Market fundamentalism

Hayek by Bill Leak
Andrew Gamble

Neo-liberalism became the ruling orthodoxy in many countries in the 1980s, reshaping policy agendas, and transforming all parties, social democratic, conservative and liberal alike.

Neo-liberalism was not just the product of ideas but was a practical response to a new set of circumstances in the global economy, just as Keynesianism had been a response to the experience of the depression in the 1930s and war in the 1940s.

Friedrich Hayek became one of the most important intellectual figures in the rise of neo-liberalism, a strange twist of fate for him, since after disputing with Keynes in the 1930s about the best remedies for the Great Depression, Hayek had become an isolated figure in the economics profession after the tidal wave of Keynesianism swept all before it and helped justify the great expansion of the state which the war economy bequeathed. In 1947 he helped found the Mont Pelerin society, a small band of true believers in classical liberalism, which included many liberal economists, but Hayek himself soon after abandoned economics and devoted himself to political, legal and philosophical studies.

In the 1970s and 1980s the collapse of the international monetary system established at Bretton Woods, the acceleration of inflation and a major downturn in the global economy discredited Keynesianism and paved the way for a new set of doctrines to justify the new policies for managing the global economy and domestic economies. These gradually coalesced into the neo-liberal mantras with which we are familiar.

"As Kevin Rudd has pointed out, it was not only the intellectual foundations of much of twentieth century social democracy that were undermined by the new phase in the history of the global economy which opened in 1971, but also much of twentieth century conservatism as well."

Hayek was jubilant. 'Let us shout from the rooftops' he once declared, 'that the intellectual foundations of socialism have all collapsed.' But as Kevin Rudd has pointed out, it was not only the intellectual foundations of much of twentieth century social democracy that were undermined by the new phase in the history of the global economy which opened in 1971, but also much of twentieth century conservatism as well.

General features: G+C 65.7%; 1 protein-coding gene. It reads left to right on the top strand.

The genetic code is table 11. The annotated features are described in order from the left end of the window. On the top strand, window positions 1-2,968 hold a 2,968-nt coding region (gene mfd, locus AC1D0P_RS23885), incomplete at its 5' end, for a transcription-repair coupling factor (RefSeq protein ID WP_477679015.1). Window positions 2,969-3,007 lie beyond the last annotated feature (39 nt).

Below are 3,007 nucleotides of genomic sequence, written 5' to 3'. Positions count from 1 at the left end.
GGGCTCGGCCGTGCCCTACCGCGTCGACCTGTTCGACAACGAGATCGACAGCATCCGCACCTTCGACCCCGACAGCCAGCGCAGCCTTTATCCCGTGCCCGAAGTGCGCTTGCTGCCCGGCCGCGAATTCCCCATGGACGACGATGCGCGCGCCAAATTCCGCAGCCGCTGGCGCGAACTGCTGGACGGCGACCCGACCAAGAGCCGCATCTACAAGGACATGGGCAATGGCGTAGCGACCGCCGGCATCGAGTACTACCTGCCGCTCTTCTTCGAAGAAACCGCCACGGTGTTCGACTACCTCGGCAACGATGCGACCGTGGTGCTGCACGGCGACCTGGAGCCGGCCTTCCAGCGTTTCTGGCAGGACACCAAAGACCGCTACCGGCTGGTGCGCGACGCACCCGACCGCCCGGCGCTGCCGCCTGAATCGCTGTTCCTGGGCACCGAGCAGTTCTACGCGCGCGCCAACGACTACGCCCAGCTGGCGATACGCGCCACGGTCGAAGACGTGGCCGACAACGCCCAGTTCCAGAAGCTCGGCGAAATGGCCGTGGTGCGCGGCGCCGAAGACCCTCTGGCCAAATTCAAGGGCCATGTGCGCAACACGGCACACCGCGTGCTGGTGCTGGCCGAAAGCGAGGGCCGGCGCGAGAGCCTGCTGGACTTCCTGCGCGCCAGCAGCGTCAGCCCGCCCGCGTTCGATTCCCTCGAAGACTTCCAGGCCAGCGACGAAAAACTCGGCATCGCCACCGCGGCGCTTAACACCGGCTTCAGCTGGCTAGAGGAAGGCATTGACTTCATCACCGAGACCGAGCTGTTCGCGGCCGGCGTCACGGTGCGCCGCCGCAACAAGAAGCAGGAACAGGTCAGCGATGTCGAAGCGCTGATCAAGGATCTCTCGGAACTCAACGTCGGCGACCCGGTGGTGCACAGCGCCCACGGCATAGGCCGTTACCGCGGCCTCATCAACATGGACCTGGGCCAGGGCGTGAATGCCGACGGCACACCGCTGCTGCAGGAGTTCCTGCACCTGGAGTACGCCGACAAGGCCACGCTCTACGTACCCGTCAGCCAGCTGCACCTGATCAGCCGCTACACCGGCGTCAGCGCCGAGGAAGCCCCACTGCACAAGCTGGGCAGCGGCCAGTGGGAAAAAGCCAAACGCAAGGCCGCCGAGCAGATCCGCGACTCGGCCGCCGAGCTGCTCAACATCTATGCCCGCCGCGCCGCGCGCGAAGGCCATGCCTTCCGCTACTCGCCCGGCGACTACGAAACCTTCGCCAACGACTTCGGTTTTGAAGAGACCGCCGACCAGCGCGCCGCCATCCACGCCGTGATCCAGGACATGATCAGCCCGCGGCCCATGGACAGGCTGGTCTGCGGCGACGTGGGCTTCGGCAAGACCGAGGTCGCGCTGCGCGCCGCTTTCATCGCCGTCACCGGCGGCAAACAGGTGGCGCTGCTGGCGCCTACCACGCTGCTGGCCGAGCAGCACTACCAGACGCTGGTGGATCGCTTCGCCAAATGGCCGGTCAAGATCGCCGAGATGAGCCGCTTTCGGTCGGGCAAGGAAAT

Neo-liberal doctrine was 'market fundamentalist' because it was absolutist and universalist in its claims, attacking all forms of government intervention, subsidy and protection, unleashing a process of change which has affected many groups important to the electoral support of parties of the centre-right, as well as those of the centre-left.

In seeking to sweep away the obstacles to free markets which had been erected as the result of democratic pressures from both left and right in the course of the twentieth century, neo-liberalism was often uncompromising. It promoted major reshaping of both private and public sectors, wholesale deregulation, privatisation and marketisation, and a drastic redrawing of the boundaries between the public and private sectors whose consequences have been reverberating ever since.

Hayek was an acute social theorist, but also an ideologue. He developed one of the most sophisticated theories of markets in social science, but he was also a market fundamentalist with a deep-rooted distrust of all forms of state regulation and state intervention, which tended to become more pronounced as he grew older. In the 1970s this former supporter of the gold standard advocated the abolition of all national currencies and central banks, the complete deregulation of one of the state's main functions.

The paradox of Hayek's work however is that he stopped short of advocating either the kind of anarcho capitalism sought by some libertarians, or even the strict minimal state proposed by Robert Nozick. On the contrary he thought that the state needed to retain very strong powers to police the market order and prevent powerful interest groups such as trade unions from subverting it.

But he fretted constantly about how this might be achieved, and how democratic governments could be persuaded to cease interfering with markets. His case would have been stronger had he not, in his most important book The Constitution of Liberty, proposed a raft of measures where government spending and intervention were desirable.

Keynes had already spotted this inconsistency in Hayek, as Kevin Rudd has pointed out, and as many libertarian critics of Hayek have also done. Hayek was reluctant to propose an absolute limit for state action, which makes his policy prescriptions curiously imprecise. He even agreed that a welfare safety net was desirable, in order to limit the disaffection of those who gained least from the market order.

The market fundamentalism which he often rhetorically proclaimed was not always reflected in the specific policies he advocated.

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